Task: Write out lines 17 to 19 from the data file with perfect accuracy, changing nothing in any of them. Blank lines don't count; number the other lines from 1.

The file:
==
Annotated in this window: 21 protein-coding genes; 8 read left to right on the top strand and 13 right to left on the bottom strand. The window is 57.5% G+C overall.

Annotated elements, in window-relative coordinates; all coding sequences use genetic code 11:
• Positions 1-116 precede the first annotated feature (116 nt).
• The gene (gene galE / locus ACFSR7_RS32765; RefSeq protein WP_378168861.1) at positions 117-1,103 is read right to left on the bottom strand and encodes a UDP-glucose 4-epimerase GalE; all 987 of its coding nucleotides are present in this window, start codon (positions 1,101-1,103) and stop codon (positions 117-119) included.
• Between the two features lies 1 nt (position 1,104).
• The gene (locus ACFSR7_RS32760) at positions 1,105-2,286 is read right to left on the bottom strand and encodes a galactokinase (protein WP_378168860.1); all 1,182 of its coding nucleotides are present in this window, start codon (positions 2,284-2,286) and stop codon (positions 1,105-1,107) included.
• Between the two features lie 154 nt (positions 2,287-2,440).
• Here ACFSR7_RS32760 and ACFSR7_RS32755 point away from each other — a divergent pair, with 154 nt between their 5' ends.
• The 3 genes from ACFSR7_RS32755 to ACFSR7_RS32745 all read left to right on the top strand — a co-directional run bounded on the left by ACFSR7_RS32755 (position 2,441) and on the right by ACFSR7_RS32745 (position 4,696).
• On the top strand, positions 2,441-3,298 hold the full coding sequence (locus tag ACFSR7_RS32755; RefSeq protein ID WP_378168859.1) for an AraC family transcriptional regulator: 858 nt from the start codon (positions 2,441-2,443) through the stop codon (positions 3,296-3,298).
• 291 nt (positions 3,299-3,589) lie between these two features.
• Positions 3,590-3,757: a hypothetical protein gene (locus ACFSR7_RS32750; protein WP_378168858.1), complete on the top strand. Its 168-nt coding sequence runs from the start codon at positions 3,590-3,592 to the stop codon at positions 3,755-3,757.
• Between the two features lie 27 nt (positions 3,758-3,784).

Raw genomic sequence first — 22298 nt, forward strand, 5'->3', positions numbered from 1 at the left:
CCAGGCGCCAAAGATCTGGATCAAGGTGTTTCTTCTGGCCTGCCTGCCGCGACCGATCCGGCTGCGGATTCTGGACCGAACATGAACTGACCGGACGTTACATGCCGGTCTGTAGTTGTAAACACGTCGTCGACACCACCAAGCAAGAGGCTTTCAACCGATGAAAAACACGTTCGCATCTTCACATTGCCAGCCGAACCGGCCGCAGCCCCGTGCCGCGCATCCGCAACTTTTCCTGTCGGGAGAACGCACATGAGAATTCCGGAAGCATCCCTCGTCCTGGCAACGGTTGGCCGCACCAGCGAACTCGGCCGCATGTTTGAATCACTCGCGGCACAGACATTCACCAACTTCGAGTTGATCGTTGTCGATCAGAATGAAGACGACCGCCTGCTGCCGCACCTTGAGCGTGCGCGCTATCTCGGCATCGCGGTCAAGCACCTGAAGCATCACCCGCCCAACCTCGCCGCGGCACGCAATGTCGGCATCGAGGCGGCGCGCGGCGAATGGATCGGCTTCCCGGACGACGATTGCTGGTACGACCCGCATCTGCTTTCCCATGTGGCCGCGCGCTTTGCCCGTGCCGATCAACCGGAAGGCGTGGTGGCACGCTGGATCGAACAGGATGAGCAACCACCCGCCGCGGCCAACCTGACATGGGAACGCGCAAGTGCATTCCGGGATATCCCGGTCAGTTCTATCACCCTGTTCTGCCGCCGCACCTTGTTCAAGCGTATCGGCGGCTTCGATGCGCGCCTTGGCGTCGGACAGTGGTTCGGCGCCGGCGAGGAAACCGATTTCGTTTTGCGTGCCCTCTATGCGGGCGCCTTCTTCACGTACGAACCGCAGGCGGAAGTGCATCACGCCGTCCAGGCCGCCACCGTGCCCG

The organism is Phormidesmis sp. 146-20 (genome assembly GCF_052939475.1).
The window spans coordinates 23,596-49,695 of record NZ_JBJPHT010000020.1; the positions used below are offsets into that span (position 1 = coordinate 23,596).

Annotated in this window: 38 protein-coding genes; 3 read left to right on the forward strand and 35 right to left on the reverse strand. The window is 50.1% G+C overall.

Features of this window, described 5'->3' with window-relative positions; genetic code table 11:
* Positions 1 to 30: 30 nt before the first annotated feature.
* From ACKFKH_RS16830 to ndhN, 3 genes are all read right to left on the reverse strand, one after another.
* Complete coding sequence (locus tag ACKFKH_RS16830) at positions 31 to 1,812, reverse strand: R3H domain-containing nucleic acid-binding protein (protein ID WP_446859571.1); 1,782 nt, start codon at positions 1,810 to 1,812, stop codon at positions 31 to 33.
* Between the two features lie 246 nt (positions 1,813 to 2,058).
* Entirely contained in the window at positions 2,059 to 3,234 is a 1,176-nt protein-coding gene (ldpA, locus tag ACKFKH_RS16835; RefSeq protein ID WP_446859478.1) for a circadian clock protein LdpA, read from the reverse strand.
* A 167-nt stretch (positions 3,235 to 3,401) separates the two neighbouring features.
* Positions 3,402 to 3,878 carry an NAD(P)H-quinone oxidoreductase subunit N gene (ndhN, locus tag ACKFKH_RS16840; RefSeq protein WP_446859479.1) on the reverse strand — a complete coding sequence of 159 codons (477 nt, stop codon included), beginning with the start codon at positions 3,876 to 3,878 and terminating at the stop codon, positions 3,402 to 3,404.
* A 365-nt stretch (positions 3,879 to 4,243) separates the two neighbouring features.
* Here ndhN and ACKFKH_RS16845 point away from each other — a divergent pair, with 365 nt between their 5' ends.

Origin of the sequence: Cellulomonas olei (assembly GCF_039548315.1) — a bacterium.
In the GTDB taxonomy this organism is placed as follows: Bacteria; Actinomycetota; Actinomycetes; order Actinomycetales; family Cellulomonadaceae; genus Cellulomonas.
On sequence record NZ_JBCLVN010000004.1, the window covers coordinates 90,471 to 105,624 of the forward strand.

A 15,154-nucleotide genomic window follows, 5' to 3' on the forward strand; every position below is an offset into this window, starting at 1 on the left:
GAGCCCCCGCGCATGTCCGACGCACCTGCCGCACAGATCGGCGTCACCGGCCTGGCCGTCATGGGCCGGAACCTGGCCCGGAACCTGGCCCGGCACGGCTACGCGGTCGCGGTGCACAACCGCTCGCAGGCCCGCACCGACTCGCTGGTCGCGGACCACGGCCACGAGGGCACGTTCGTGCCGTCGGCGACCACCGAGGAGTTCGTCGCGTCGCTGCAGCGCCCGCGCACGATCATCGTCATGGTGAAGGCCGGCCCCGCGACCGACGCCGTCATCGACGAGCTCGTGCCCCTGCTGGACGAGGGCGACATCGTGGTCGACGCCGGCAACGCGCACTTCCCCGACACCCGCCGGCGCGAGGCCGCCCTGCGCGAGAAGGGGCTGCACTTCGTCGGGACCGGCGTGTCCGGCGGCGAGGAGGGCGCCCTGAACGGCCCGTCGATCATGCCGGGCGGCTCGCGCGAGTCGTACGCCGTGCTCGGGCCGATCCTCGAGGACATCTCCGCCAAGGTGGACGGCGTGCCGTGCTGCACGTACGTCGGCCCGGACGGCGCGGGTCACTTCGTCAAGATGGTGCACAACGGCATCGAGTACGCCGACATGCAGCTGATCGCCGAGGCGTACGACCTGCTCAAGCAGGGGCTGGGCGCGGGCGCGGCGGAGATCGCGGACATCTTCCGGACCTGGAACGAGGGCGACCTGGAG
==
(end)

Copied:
The window spans coordinates 23,596-49,695 of record NZ_JBJPHT010000020.1; the positions used below are offsets into that span (position 1 = coordinate 23,596).

Annotated in this window: 38 protein-coding genes; 3 read left to right on the forward strand and 35 right to left on the reverse strand. The window is 50.1% G+C overall.

Features of this window, described 5'->3' with window-relative positions; genetic code table 11: